Kira Leitzel of Herndon and Judd Long of Sunbury are doing weight training with Catlin.

"I have had the privilege of raising and competing with Adam and he has the kind of spirit that is defined by perseverance," said Leitzel. "Whoever gives Adam a minute of his time has a piece of his heart."

"I mean as soon as you greet him, you got hooked on his smile," Long said. "It's so contagious to be here, he wants you to smile and he really thinks it when he asks you how you go or tell you to have a good day."

Brian Habermehl works for The Arc, Susquehanna Valley. He leads self-advocacy groups in programs designed to help people with disabilities or special needs become self-reliant. He also has cerebral palsy.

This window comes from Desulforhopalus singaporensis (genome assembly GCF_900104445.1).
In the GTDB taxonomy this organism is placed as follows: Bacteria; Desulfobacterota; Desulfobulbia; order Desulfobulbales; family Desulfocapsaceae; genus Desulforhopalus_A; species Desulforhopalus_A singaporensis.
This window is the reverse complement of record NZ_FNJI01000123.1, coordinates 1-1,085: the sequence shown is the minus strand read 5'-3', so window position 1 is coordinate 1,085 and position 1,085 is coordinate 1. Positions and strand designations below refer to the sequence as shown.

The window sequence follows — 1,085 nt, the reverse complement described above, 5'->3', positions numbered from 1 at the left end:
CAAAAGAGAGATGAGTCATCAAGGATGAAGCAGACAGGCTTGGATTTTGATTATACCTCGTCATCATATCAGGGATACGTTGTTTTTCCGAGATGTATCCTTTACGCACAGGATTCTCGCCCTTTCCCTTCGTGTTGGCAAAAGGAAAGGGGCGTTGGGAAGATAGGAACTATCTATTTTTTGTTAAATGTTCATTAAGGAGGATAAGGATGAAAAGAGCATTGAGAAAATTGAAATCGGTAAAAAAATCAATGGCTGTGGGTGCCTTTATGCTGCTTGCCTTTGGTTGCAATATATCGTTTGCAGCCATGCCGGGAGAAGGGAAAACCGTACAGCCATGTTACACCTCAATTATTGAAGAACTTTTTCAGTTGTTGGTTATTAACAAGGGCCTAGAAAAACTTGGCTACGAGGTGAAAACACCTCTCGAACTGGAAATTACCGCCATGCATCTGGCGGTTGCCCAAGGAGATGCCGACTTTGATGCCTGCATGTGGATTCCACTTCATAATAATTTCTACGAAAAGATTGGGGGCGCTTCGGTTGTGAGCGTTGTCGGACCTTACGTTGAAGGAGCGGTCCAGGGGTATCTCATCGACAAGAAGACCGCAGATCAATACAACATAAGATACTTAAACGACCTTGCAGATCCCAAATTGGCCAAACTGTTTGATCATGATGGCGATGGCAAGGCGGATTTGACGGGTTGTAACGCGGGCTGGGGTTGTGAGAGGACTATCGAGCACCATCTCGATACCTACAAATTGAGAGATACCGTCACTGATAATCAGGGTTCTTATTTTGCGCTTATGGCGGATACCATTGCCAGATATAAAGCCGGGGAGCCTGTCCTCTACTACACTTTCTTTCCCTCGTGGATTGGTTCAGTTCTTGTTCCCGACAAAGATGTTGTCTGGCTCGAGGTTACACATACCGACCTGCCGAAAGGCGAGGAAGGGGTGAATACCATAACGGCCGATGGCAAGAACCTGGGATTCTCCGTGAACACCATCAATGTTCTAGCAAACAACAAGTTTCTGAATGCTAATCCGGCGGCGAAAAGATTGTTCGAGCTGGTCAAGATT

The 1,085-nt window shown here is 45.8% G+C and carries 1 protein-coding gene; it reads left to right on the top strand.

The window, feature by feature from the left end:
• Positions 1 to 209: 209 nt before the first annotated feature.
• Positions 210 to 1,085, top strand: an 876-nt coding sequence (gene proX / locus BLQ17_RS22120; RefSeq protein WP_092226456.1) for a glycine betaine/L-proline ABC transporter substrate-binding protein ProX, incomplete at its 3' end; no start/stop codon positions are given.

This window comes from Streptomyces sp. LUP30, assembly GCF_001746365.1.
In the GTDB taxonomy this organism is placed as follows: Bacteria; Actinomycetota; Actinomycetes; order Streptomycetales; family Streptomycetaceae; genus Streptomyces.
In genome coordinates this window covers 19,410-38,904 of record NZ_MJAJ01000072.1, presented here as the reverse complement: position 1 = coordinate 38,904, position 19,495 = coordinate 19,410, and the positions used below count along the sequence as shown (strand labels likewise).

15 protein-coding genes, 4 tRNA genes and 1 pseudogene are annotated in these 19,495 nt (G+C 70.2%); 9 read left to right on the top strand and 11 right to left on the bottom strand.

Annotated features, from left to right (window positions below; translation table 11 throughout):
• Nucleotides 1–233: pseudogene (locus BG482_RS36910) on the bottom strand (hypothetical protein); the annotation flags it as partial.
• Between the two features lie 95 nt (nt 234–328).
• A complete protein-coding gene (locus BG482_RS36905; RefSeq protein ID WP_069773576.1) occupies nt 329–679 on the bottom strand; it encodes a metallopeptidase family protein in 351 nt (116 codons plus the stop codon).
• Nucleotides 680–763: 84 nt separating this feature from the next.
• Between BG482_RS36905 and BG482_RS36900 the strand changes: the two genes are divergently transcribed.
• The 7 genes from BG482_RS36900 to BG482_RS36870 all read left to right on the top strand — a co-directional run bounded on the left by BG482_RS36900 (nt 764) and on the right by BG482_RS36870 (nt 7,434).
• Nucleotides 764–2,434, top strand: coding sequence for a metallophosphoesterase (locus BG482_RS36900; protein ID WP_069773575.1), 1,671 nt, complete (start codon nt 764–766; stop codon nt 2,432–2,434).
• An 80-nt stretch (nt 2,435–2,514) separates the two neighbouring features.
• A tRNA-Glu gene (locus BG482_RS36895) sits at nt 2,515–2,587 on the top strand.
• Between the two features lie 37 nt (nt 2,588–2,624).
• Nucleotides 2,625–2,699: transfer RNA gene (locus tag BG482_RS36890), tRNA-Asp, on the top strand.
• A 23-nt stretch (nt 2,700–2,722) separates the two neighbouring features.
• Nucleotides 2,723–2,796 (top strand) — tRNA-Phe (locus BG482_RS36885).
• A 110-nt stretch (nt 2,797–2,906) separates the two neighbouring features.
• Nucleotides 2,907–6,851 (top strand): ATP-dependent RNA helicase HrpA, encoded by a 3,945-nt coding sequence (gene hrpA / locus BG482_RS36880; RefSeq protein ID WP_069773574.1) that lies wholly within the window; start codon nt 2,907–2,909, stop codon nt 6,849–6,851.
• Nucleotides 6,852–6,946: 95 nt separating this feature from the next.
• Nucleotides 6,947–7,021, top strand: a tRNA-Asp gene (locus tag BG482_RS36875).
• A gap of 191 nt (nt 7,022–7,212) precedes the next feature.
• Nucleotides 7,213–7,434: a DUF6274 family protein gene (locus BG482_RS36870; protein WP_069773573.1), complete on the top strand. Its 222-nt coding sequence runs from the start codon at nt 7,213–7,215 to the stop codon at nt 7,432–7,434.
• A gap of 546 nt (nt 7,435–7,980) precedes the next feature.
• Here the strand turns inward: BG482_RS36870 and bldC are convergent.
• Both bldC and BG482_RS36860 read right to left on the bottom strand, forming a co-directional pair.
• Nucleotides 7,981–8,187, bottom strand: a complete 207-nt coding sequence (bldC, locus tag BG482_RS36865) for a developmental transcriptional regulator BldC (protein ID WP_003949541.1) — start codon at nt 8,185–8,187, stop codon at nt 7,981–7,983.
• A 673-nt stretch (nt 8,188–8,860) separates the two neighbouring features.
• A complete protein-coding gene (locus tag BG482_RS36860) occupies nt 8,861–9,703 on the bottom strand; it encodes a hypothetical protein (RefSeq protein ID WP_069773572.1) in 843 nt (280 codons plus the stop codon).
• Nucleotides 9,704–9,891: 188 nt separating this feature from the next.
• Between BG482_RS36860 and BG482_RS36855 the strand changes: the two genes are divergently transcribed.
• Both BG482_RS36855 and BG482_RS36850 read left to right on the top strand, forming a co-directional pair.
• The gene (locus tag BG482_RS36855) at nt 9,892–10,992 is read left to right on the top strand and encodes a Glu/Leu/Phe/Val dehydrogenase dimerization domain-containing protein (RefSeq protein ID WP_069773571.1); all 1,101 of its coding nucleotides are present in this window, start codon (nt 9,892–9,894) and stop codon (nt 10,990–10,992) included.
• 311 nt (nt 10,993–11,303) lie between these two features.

Asked about the type of message sent by Walmart, Habermehl replied "the bad".

"Adam is an accomplished athlete, a ray of sunshine. Walmart himself has a picture of him hanging in his shop, near the registers, "Habermehl said.

NEWARK, N.J. – Adam Catlin's family can not be more proud of the 26-year-old Middleburger who works as a caretaker at Wal-Mart in S …

"If Walmart does not want it, I'll gladly take it with him," said Stacy Wagner-Napoli, owner of Rocco's Pizza, Selinsgrove. "Who would not want Adam as an employee? I think he's unbelievable and loyal. Every time you're in a bad mood and you go into Walmart, you see him and his smile is contagious, you stop and smile with him. "

Catlin hopes to keep the job he likes.

"I love everyone there and they are all part of my family and I would really miss it," Catlin said.